This means that the winning strategy for a fund (or any successful individual investor for that matter) is to actively take part in governance, invest and create value in protocols which are likely to become one of the basic layers of the future blockchain ecosystem. Being involved and investing yourself in running and setting up validators and masternodes requires both time and monetary investments with a mid- to long-term horizon. Thus it would only make sense only to engage in this way with projects which are going to be around at least for the next few years. But what are those??

In Part II — Away from General Purpose Blockchains. The case of Cosmos Network I discuss which type of protocols, supporting the said infrastructure are most likely to succeed. Will provide examples as well as try to dissect the layers of value creation for a validator.

Reworked image from Archillect

About the author

As a blockchain analyst at ASTRATUM, I am involved in a wide spectrum of activities, analyzing blockchain ventures and ICOs, applying cryptoeconomics and mechanism design to engineer tokens, conducting due diligence, developing blockchain strategies as well trading and investing into crypto-assets.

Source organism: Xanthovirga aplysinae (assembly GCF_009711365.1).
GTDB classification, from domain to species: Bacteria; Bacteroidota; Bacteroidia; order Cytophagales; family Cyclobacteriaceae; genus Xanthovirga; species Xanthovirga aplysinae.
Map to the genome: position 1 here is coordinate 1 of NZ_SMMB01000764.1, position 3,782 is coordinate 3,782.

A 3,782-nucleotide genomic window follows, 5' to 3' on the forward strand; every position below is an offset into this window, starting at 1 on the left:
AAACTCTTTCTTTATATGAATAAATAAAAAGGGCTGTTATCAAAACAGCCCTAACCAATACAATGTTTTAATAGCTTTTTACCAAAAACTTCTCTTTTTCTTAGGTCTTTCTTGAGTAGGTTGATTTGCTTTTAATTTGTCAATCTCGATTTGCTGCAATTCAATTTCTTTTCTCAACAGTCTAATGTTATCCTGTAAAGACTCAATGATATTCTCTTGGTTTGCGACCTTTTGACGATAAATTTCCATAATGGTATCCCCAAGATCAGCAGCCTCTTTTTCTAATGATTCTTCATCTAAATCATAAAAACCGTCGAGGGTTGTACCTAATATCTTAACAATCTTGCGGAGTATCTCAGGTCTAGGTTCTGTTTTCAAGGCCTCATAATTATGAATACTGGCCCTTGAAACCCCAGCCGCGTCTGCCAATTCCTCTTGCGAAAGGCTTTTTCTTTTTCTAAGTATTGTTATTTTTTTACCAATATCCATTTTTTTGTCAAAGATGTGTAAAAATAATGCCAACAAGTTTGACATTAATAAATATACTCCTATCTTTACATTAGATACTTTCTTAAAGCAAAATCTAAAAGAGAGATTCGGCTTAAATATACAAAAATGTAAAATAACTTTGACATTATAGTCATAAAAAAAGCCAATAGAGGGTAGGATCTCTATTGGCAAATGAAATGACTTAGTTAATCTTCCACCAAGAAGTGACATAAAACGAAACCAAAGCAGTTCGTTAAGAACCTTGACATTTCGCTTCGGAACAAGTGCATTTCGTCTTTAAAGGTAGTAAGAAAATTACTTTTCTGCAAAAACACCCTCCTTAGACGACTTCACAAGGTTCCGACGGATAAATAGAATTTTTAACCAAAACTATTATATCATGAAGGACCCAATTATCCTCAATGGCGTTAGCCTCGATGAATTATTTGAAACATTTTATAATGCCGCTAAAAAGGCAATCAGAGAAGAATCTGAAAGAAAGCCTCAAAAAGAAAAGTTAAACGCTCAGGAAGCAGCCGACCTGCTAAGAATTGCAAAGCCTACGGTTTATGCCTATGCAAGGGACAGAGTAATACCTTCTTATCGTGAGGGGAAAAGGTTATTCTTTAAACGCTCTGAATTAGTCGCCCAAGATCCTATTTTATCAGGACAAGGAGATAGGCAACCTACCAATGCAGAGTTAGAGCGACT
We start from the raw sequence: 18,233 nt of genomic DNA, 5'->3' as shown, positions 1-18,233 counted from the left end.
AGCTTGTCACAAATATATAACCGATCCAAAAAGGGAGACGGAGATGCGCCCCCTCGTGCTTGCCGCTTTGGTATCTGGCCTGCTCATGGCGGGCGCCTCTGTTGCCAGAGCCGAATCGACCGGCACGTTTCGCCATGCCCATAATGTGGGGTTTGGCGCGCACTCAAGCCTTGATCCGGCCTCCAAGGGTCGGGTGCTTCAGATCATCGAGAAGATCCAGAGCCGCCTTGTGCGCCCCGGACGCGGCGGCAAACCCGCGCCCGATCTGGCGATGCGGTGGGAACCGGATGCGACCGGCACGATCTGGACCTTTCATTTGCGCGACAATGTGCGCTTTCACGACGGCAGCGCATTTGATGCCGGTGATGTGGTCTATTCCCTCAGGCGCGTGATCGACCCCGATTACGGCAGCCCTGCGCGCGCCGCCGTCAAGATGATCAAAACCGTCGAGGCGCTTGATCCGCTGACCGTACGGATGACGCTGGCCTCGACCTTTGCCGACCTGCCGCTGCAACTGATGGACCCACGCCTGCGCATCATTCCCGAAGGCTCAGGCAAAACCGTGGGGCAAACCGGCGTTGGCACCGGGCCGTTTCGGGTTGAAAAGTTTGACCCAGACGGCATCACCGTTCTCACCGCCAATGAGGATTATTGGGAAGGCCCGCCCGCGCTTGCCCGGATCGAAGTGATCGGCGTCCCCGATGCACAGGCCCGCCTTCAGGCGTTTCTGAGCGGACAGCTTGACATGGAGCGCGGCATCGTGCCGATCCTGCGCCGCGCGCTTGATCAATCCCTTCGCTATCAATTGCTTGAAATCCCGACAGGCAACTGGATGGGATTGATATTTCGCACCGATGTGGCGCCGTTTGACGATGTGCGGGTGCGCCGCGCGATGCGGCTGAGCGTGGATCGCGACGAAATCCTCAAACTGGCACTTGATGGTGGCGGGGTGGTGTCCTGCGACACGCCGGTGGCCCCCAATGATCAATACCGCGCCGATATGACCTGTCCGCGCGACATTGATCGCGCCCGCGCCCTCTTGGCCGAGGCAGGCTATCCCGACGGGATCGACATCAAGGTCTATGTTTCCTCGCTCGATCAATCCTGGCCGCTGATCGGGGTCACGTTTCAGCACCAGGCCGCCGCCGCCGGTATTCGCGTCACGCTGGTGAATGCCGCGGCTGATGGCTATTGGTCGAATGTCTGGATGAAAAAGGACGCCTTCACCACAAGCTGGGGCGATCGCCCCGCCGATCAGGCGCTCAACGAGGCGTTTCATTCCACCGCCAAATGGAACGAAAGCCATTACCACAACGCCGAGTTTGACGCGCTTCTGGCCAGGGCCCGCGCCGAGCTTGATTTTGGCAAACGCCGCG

I am passionate about:

- Novel business models like masternodes, staking, validating/delegating

- Crypto-asset analytics and valuation

- Crypto-asset management

- Token engineering and mechanism design (game theory view)

- Smart contract platform research and analysis

- ICO/STO consulting

- Blockchain “deeptech” research

ASTRATUM is a Berlin-based blockchain venture studio, developing blockchain strategies, solutions and ventures. Besides corporate innovation in mobility, fintech 2.0 and real estate, we develop together with partners our own ventures. We are a founding member of German Blockchain Association.

If you liked this piece, follow me on Twitter and here on Medium.

Also follow ASTRATUM on Twitter and Medium